• Instead, Miles and Cameron promised a "new look" LSU offense for 2016. But after four games, including two losses, when it was obvious Miles-Cameron hadn't changed a thing, both got canned.

So where does Bud Grant come into this discussion?

  • Bud coached the Minnesota Vikings for 18 years (1967-85). His record was 158-96-5 (.621).
  • His teams represented the NFL in the Super Bowl four times from 1969 through 1976 but lost every time. He was also 10-12 in all his post-season games.
  • His teams were noted for their rugged defenses, led in the early years by the Purple People Eaters up front.
  • But like Miles's LSU teams, the Vikings generally did not have a varied enough offense to get over the hump and win the championship.
  • Bottom line on Miles and Grant: They were solid, successful coaches but not in the top tier of their professions.

Will Miles coach again?

  • An article on shortly after Miles's firing concluded that he would - and sooner rather than later.
  • "There are dozens of programs across the county who would love to get Miles. He will coach again in college football if he wants, and as soon as next year if he pleases."
  • "What school gets Miles will be getting one of the most accomplished living coaches in the history of the sport. ... Beyond the national title, he also has two SEC championships, and if he hadn't been in the same league as Saban - arguably the great coach of all time - for the last decade, he would probably have at leat another one or two of those as well."
  • "In a little over 11 years, Miles won 114 games, a staggering average of over 10 a year. Miles never won fewer than eight games a year at LSU, and topped the 10-win plateau in seven of 11 seasons ... He was also one of the sport's top recruiters, with LSU having more active players on NFL rosters than any team in college football."
  • But that last fact was one of the reasons for Miles's demise. With so much talent at his disposal, why did his teams lose 10 of the last 19 games he coached?
  • Most people would say it was because of the pedestrian offense he insisted on running. Miles might reply that he ran that offense because he didn't have a QB to lead a more open attack. But point/counterpoint, it was his fault that he didn't attract such a QB to Baton Rouge or, if he did (Brandon Harris was a four-star dual threat QB out of high school), Cameron failed to develop him.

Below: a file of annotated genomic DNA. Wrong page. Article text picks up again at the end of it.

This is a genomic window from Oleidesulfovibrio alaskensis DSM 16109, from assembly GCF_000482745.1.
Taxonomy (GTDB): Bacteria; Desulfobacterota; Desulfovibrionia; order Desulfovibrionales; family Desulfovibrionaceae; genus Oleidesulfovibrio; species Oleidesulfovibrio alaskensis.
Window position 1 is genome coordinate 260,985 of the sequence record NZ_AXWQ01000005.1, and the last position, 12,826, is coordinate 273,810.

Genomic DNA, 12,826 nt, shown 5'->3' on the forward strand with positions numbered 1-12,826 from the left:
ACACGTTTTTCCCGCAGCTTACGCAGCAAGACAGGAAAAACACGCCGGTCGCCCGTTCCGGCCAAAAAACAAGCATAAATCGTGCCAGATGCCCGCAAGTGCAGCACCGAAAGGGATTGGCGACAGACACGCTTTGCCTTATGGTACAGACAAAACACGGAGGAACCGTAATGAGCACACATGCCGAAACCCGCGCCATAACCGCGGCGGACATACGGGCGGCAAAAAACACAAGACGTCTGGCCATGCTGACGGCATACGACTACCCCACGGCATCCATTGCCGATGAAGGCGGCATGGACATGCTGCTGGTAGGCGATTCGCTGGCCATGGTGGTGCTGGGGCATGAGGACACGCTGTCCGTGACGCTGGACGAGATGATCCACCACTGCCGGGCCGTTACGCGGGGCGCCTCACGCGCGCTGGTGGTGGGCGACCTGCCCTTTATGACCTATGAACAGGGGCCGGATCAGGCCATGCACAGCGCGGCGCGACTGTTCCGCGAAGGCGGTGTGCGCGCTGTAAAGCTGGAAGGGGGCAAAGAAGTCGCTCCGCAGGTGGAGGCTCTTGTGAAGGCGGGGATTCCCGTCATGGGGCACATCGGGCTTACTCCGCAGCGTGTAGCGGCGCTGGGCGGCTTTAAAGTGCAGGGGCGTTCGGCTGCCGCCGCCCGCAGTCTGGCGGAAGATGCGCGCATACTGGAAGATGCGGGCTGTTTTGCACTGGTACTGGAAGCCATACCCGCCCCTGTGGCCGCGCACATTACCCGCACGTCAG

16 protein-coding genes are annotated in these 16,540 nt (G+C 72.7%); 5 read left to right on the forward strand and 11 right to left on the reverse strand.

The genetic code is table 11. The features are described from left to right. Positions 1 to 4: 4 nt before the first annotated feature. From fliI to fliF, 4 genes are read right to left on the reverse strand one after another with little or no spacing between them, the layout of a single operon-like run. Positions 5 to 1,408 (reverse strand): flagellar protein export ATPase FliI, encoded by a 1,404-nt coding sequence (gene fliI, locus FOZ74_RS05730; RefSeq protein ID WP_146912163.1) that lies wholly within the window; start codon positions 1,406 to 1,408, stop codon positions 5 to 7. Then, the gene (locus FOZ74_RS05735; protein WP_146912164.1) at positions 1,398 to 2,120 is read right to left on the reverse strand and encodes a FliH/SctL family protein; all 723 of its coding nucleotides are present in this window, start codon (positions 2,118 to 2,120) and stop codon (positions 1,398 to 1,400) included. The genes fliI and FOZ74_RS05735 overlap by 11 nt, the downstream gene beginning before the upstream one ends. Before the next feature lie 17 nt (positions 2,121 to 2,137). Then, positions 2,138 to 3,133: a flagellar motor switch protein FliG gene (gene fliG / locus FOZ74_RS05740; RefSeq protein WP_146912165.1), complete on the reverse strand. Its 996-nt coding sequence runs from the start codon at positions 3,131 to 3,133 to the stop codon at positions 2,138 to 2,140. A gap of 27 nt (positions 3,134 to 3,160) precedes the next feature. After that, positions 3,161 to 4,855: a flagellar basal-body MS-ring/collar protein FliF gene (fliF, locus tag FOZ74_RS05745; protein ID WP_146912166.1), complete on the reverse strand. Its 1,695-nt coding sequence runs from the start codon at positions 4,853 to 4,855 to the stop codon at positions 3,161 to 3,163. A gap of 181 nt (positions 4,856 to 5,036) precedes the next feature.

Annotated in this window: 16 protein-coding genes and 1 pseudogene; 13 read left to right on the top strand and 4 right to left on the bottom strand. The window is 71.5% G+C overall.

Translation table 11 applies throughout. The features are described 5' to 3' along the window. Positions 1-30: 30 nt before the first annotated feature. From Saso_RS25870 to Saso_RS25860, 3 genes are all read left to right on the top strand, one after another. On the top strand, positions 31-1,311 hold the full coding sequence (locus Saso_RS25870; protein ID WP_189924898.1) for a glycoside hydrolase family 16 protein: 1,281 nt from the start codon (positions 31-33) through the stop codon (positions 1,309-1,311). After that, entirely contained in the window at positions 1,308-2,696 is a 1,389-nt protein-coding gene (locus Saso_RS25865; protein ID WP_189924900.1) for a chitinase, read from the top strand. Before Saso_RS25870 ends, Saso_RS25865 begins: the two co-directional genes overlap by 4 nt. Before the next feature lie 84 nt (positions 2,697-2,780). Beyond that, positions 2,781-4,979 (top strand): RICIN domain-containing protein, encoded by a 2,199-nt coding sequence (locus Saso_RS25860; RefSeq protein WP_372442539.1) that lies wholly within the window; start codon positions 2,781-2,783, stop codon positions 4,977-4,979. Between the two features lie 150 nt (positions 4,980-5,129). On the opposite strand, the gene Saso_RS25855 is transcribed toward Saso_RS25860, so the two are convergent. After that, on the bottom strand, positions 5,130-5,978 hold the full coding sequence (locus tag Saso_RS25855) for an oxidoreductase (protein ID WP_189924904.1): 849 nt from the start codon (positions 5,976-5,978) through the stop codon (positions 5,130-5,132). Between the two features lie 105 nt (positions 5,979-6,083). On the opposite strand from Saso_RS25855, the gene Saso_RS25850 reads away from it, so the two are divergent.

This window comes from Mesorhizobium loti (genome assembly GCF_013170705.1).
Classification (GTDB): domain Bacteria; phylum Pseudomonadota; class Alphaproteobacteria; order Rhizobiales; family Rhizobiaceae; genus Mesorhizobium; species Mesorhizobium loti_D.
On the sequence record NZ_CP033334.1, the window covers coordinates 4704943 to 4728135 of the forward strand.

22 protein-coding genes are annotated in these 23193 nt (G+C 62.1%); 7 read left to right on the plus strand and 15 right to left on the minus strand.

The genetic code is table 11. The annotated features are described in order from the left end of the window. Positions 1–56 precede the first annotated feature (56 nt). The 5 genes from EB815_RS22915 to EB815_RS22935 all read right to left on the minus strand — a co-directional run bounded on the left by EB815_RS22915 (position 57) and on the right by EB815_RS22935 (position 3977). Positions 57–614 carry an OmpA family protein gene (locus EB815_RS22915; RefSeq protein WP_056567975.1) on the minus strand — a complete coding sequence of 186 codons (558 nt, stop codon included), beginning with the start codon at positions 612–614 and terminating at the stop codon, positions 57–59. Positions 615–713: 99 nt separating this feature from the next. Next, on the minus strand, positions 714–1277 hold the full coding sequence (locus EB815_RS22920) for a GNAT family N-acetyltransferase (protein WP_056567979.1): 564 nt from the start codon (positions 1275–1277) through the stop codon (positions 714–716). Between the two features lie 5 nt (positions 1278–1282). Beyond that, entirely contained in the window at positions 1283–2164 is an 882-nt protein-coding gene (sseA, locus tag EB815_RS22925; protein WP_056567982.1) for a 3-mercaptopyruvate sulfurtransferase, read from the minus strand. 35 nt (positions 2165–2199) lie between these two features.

We know the article referenced above was wrong in predicting that Miles would be coaching in 2017 - barring an unforeseen scandal as happened at Baylor last May or a sudden health problem for a current coach.

  • Scuttlebutt has it that Miles interviewed for the Houston job but did not impress.
  • The Cougars were replacing Tom Herman, the architect of high-scoring offenses at Ohio State (as O-coordinator) and Houston (as head coach).
  • Miles might take over a Big Ten program that runs a more traditional style offense but not a program like Houston (or Memphis or Baylor or any number of other schools I could name) that has gotten used to fast-paced, no-huddle excitement.
  • It's possible that Les set his sights too high for 2017. He might have had a chance at a job like Purdue, Indiana, or UConn. We don't know if those schools put out feelers to him or not.
  • Of course, Les is still receiving a handsome salary from LSU and so has no need to rush into anything. He says he's not finished as a coach but only time will tell if he'll get his wish.
  • I think we can say with certainty that he won't take an assistant's job anywhere in college or the NFL. Been there, done that.
  • As for radio/television, ESPN loved Les Miles because of his quirkiness. Their announcers kept condemning those who called for Miles's ouster. But he's not glib and I haven't heard of anyone offering him a commentator's job. But there's still time for that to happen.